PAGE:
Project description:As there is no population-specific, simple food-based diet index suitable for examination of diet quality in New Zealand (NZ) adolescents, there is a need to develop such a tool. Therefore, this study aimed to develop an adolescent-specific diet quality index based on dietary information sourced from a Food Questionnaire (FQ) and examine its validity relative to a four-day estimated food record (4DFR) obtained from a group of adolescents aged 14 to 18 years.A diet quality index for NZ adolescents (NZDQI-A) was developed based on 'Adequacy' and 'Variety' of five food groups reflecting the New Zealand Food and Nutrition Guidelines for Healthy Adolescents. The NZDQI-A was scored from zero to 100, with a higher score reflecting a better diet quality. Forty-one adolescents (16 males, 25 females, aged 14-18 years) each completed the FQ and a 4DFR. The test-retest reliability of the FQ-derived NZDQI-A scores over a two-week period and the relative validity of the scores compared to the 4DFR were estimated using Pearson's correlations. Construct validity was examined by comparing NZDQI-A scores against nutrient intakes obtained from the 4DFR.The NZDQI-A derived from the FQ showed good reliability (r = 0.65) and reasonable agreement with 4DFR in ranking participants by scores (r = 0.39). More than half of the participants were classified into the same thirds of scores while 10% were misclassified into the opposite thirds by the two methods. Higher NZDQI-A scores were also associated with lower total fat and saturated fat intakes and higher iron intakes.Higher NZDQI-A scores were associated with more desirable fat and iron intakes. The scores derived from either FQ or 4DFR were comparable and reproducible when repeated within two weeks. The NZDQI-A is relatively valid and reliable in ranking diet quality in adolescents at a group level even in a small sample size. Further studies are required to test the predictive validity of this food-based diet index in larger samples.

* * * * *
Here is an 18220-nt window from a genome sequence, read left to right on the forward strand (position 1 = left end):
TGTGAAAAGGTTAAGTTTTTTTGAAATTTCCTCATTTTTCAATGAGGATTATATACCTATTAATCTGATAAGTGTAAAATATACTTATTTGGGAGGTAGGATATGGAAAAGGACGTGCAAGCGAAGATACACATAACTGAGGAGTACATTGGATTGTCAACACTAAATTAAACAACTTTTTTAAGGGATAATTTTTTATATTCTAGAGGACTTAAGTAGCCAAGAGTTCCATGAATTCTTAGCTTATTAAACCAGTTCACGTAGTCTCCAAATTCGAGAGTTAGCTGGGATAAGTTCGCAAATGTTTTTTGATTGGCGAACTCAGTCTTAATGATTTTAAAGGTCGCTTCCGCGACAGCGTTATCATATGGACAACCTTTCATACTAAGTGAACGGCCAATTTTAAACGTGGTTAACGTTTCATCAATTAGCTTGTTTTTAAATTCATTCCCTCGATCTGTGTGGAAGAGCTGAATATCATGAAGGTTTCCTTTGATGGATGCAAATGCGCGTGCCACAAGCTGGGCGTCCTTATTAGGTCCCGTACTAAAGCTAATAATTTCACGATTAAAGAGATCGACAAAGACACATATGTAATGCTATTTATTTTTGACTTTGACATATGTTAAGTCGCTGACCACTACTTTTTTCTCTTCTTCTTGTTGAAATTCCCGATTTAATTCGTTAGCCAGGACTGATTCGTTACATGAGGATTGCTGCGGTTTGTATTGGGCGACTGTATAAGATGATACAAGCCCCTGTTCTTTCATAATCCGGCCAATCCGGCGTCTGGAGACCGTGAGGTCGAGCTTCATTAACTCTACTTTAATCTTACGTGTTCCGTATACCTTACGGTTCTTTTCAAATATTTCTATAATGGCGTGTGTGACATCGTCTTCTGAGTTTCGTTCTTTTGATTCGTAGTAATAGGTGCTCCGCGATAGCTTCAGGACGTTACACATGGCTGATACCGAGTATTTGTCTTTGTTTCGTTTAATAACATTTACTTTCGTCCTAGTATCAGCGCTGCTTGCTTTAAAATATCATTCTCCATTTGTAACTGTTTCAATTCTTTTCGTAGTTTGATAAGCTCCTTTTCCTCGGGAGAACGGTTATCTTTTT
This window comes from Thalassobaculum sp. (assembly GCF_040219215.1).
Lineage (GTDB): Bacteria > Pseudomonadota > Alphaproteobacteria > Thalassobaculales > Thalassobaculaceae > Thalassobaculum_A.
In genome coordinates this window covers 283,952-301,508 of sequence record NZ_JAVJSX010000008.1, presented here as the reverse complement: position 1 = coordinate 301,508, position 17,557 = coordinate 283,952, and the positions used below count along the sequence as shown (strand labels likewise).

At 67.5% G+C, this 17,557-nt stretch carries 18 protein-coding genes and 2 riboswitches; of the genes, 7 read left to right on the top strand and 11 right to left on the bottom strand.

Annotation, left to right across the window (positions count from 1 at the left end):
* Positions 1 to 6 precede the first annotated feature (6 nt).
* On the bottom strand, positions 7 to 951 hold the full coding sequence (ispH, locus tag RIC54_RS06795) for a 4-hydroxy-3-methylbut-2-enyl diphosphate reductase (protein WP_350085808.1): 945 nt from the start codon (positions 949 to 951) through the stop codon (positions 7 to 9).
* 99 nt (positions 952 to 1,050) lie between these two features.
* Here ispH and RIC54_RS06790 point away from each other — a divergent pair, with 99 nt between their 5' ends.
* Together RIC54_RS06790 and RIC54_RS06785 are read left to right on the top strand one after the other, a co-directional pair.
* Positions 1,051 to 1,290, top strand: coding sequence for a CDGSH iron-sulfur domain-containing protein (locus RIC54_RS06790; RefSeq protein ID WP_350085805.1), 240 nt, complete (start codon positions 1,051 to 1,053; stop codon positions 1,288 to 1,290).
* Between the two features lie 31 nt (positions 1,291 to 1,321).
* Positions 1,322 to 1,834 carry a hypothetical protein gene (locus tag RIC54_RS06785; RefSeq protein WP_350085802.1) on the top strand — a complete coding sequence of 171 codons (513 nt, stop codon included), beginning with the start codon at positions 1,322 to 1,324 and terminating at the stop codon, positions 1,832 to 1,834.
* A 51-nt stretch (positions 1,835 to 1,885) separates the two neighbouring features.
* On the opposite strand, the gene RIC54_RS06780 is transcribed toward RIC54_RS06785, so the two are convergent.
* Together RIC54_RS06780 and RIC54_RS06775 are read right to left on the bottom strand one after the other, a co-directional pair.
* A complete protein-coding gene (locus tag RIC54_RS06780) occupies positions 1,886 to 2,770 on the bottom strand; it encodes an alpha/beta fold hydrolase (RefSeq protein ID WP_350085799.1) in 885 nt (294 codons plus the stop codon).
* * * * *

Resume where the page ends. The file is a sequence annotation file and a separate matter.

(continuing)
Project description:Objective:Few studies have examined associations between patient knowledge of direct oral anticoagulants (DOAC) and clinical outcomes, mostly because of the lack of validated questionnaires for assessing knowledge. The aim of this study was to develop and validate a questionnaire to self-assess knowledge of DOAC. Methods:Twelve anticoagulation experts participated in the questionnaire development process to ensure content validity. The Knowledge Of Direct Oral Anticoagulants (KODOA)-test was submitted to patients on DOAC and to pharmacists to assess construct validity. Responsiveness was evaluated after educational counseling. Test-retest reliability was assessed to ensure stability over time, and Cronbach's ? was calculated for internal reliability. Index of difficulty and item discrimination (D-value) were calculated to assess the performance of single items. Results:The KODOA-test contains 15 items with multiple-choice answers. Each correct answer scores 1 point (max. score of 15). The KODOA-test was administered to 32 patients on DOAC and 28 pharmacists. Pharmacists scored significantly higher than patients at baseline (median score 13.3 vs 10.0; p<0.001), supporting construct validity. Patient scores increased significantly after educational counseling (median score 11 [interquartile range 2] vs 14 [interquartile range 3]; p<0.001). Test-retest and Cronbach's ? were acceptable with a Pearson's correlation of 0.8 and an ? of 0.67. The index of difficulty for most items was satisfactory (0.38-0.72) and the mean D-value was 42.5%. Conclusion:The KODOA-test is a brief, valid, and reliable knowledge self-assessment questionnaire that may be used in clinical trials to investigate associations between knowledge increase and patient-related outcomes.